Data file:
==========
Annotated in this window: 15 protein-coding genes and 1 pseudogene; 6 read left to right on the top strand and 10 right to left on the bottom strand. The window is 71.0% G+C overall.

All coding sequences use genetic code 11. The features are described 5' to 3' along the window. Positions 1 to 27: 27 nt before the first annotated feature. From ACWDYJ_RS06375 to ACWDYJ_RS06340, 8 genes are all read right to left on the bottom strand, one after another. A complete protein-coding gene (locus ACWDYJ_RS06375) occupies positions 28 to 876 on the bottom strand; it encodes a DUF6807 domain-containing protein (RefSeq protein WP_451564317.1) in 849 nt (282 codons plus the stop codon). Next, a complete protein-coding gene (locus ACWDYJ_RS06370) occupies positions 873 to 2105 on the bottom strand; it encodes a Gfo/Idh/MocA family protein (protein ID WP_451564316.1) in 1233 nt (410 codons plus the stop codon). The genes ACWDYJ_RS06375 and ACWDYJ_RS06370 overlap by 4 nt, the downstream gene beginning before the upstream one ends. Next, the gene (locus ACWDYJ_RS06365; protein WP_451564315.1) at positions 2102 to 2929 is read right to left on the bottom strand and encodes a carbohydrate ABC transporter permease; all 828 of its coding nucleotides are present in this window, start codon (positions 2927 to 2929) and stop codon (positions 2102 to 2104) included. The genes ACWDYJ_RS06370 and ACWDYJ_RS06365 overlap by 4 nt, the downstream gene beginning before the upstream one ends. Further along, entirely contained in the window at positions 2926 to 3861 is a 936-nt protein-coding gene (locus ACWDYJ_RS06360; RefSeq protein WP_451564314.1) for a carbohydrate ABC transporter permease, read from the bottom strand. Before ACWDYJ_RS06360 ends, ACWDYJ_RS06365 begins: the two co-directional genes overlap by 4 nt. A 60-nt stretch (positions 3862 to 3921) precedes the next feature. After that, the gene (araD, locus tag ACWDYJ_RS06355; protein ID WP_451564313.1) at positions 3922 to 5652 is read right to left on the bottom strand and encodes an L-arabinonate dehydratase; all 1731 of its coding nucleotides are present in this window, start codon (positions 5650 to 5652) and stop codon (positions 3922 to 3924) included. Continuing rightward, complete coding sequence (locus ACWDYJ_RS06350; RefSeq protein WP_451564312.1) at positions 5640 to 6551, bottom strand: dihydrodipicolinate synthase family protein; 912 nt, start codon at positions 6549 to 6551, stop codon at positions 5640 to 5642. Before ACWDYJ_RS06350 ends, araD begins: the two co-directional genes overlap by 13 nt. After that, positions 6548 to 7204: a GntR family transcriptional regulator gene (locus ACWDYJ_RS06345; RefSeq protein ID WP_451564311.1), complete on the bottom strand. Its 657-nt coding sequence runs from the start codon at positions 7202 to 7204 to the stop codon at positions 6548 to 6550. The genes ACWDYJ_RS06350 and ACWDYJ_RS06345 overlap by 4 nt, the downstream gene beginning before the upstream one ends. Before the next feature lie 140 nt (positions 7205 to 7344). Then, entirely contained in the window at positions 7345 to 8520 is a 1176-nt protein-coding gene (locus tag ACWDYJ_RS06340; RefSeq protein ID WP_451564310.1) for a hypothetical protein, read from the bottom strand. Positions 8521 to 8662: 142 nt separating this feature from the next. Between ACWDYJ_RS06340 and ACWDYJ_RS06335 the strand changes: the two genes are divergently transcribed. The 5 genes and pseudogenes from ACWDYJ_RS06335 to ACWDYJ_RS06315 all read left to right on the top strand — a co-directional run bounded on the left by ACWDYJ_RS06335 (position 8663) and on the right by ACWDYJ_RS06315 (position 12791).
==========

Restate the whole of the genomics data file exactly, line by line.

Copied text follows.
Annotated in this window: 15 protein-coding genes and 1 pseudogene; 6 read left to right on the top strand and 10 right to left on the bottom strand. The window is 71.0% G+C overall.

All coding sequences use genetic code 11. The features are described 5' to 3' along the window. Positions 1 to 27: 27 nt before the first annotated feature. From ACWDYJ_RS06375 to ACWDYJ_RS06340, 8 genes are all read right to left on the bottom strand, one after another. A complete protein-coding gene (locus ACWDYJ_RS06375) occupies positions 28 to 876 on the bottom strand; it encodes a DUF6807 domain-containing protein (RefSeq protein WP_451564317.1) in 849 nt (282 codons plus the stop codon). Next, a complete protein-coding gene (locus ACWDYJ_RS06370) occupies positions 873 to 2105 on the bottom strand; it encodes a Gfo/Idh/MocA family protein (protein ID WP_451564316.1) in 1233 nt (410 codons plus the stop codon). The genes ACWDYJ_RS06375 and ACWDYJ_RS06370 overlap by 4 nt, the downstream gene beginning before the upstream one ends. Next, the gene (locus ACWDYJ_RS06365; protein WP_451564315.1) at positions 2102 to 2929 is read right to left on the bottom strand and encodes a carbohydrate ABC transporter permease; all 828 of its coding nucleotides are present in this window, start codon (positions 2927 to 2929) and stop codon (positions 2102 to 2104) included. The genes ACWDYJ_RS06370 and ACWDYJ_RS06365 overlap by 4 nt, the downstream gene beginning before the upstream one ends. Further along, entirely contained in the window at positions 2926 to 3861 is a 936-nt protein-coding gene (locus ACWDYJ_RS06360; RefSeq protein WP_451564314.1) for a carbohydrate ABC transporter permease, read from the bottom strand. Before ACWDYJ_RS06360 ends, ACWDYJ_RS06365 begins: the two co-directional genes overlap by 4 nt. A 60-nt stretch (positions 3862 to 3921) precedes the next feature. After that, the gene (araD, locus tag ACWDYJ_RS06355; protein ID WP_451564313.1) at positions 3922 to 5652 is read right to left on the bottom strand and encodes an L-arabinonate dehydratase; all 1731 of its coding nucleotides are present in this window, start codon (positions 5650 to 5652) and stop codon (positions 3922 to 3924) included. Continuing rightward, complete coding sequence (locus ACWDYJ_RS06350; RefSeq protein WP_451564312.1) at positions 5640 to 6551, bottom strand: dihydrodipicolinate synthase family protein; 912 nt, start codon at positions 6549 to 6551, stop codon at positions 5640 to 5642. Before ACWDYJ_RS06350 ends, araD begins: the two co-directional genes overlap by 13 nt. After that, positions 6548 to 7204: a GntR family transcriptional regulator gene (locus ACWDYJ_RS06345; RefSeq protein ID WP_451564311.1), complete on the bottom strand. Its 657-nt coding sequence runs from the start codon at positions 7202 to 7204 to the stop codon at positions 6548 to 6550. The genes ACWDYJ_RS06350 and ACWDYJ_RS06345 overlap by 4 nt, the downstream gene beginning before the upstream one ends. Before the next feature lie 140 nt (positions 7205 to 7344). Then, entirely contained in the window at positions 7345 to 8520 is a 1176-nt protein-coding gene (locus tag ACWDYJ_RS06340; RefSeq protein ID WP_451564310.1) for a hypothetical protein, read from the bottom strand. Positions 8521 to 8662: 142 nt separating this feature from the next. Between ACWDYJ_RS06340 and ACWDYJ_RS06335 the strand changes: the two genes are divergently transcribed. The 5 genes and pseudogenes from ACWDYJ_RS06335 to ACWDYJ_RS06315 all read left to right on the top strand — a co-directional run bounded on the left by ACWDYJ_RS06335 (position 8663) and on the right by ACWDYJ_RS06315 (position 12791).